BOFIA and Sanity of Nigeria’s Financial System

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James Emejo writes that the amended Banks and Other Financial Institutions Act (BOFIA) ushers a new era of banking and financial industry regulation that could be a game-changer in efforts to sanitise and achieve sound financial system

On Thursday, President Muhammadu Buhari finally signed the Banks and Other Financial Institutions Act 2020 into law, marking a watershed in financial system regulation in the country. The new Act, which repealed the extant BOFIA 1991 (as amended) had been in operation for about 16 years without an amendment, particularly in the face of increasing complexities emerging from disruptive technologies and associated risks and instances lax corporate governance that had given room for insider abuse and corruption, leading to increase in non-performing loans (NPLs) in the banking system.

Stakeholders had long canvassed for the review of the banking and financial sector framework especially following the 2004 and 2008 financial crises that almost eroded confidence in the system as a result of revelation that banks’ assets quality had significantly deteriorated as a result of excessive risk taking, reckless credit facilities, and other unethical practices.

Banking officials had taken advantage of some limitations in the extant BOFIA including absence of stringent financial sanctions to deter infractions, lack of specialised courts to prosecute financial crimes, as well as absence of a clause that prevents bank officials from giving indiscriminate credit facilities to staff and family members among others.

But according to Buhari, the BOFIA 2020 represented, a “monumental piece of legislation” that is “expected to enhance the soundness and resilience of the financial system for sustainable growth and development of the Nigerian economy.”

In a statement by the Senior Special Assistant to the President on Media & Publicity, Mr. Garba Shehu, the Buhari added that, “The BOFI Act 2020 updates the enabling law in response to developments and significant evolution in the financial sector over the last two decades.

“It will increase the appetite of banks and other financial institutions to channel much needed credit to the real sector to support economic recovery and promote sustainable growth.”

Essentially, one of merits of the new legislation is the introduction “a credit tribunal to improve loan recovery and address the incidence of high non-performing loans within the financial system, which has been a key deterrent to lending by financial institutions.”

Buhari further stated that the law will strengthen the “regulatory and supervisory framework for the financial industry and provides additional tools for managing failing institutions and systemic distress to preserve financial stability amongst others.”

“This enactment of the BOFI Act 2020 is a historic and significant achievement, which is indicative of effective and productive collaboration between the executive and legislature arms of government,” the president added.

Essentially, some of the salient alterations to the BOFIA was the inclusion of Financial Technology (Fintech) companies and microfinance banks in the regulatory framework.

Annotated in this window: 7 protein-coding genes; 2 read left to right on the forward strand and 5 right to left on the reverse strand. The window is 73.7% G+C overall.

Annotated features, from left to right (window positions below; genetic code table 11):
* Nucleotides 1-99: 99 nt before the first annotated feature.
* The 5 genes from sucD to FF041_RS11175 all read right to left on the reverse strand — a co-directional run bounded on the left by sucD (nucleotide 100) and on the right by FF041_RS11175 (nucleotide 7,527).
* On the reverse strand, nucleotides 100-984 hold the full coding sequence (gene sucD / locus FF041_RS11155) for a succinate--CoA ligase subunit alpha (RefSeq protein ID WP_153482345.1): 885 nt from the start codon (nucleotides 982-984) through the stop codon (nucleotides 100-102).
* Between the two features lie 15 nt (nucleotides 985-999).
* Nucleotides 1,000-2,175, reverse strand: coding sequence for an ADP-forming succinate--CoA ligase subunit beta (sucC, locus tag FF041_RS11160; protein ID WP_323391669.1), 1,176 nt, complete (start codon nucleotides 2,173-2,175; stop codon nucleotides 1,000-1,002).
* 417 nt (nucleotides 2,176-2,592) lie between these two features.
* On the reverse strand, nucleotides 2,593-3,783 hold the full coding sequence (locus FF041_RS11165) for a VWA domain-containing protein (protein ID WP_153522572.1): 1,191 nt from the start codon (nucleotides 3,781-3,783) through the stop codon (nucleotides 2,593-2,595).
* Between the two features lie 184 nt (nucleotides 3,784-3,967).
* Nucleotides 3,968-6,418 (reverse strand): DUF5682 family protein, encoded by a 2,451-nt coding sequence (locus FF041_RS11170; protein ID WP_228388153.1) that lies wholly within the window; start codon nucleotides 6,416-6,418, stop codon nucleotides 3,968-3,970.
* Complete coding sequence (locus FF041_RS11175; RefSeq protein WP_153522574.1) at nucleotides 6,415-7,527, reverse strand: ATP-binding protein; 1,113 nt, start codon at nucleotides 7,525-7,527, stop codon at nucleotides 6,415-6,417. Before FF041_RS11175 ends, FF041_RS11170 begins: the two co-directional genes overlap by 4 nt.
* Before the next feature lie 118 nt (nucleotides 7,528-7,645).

The amendment could be a litmus test with far-reaching implications for banking administration in the country, targeting individuals including chief executive officers, managers and directors of banks, rather than the institutions in arguably one of the stiffest sanction regimes to hit the financial sector.

However, there had been efforts over the years towards amendment of the Act without success.

During the Senate public hearing on amendment bill in July, the Central Bank of Nigeria (CBN) and the Nigeria Deposit Insurance Corporation (NDIC), had among other things sought to limit litigation over failed banks’ resolution.

The CBN Governor, Mr. Godwin Emefiele, had also proposed the amendment of Sub-section 12 of BOFIA 2004 to restrict remedy for successful action against revocation of license to monetary compensation in line with international best practice adding that this will ensure prompt payment of insured depositors without added complexities from litigations.

He also recommended that compensation be aligned to the value of paid- up share capital of the bank to prevent cases of award of excessive monetary compensation to persons under whose corporate control the bank was run aground.

Emefiele also called for provisions to enhance failed bank recovery and resolution tool kit to give more options for managing failing institutions and systemic crisis without recourse to public treasury.

The apex bank boss further urged the National Assembly to introduce a new sub-section that will invalidate any transaction, which results in the transfer of significant ownership or control of a bank without the approval of the CBN as well as void any transfer of interest there under.

He said this might forestall any change in structure that might compromise corporate governance principles and endanger the interest of depositors.

The CBN governor had further proposed the creation of a Credit Tribunal to strengthen credit recovery processes and enforcement of collateral rights

He explained that such tribunal will boost measures to address the problem of non-preforming loans (NPLs) and create an efficient regime for the recovery of eligible loans of banks and other financial institutions (OFIs).

Among other recommendations to the committee, chaired by Senator Uba Sani, Emefiele called for the strengthening of the framework for reporting insider transactions as part of measures to boost credit administration processes in banks and sought for enhancements to regulatory measures for single obligor limits, transfer of significant holdings as well as strengthening the sanctions regime to make it more deterrent.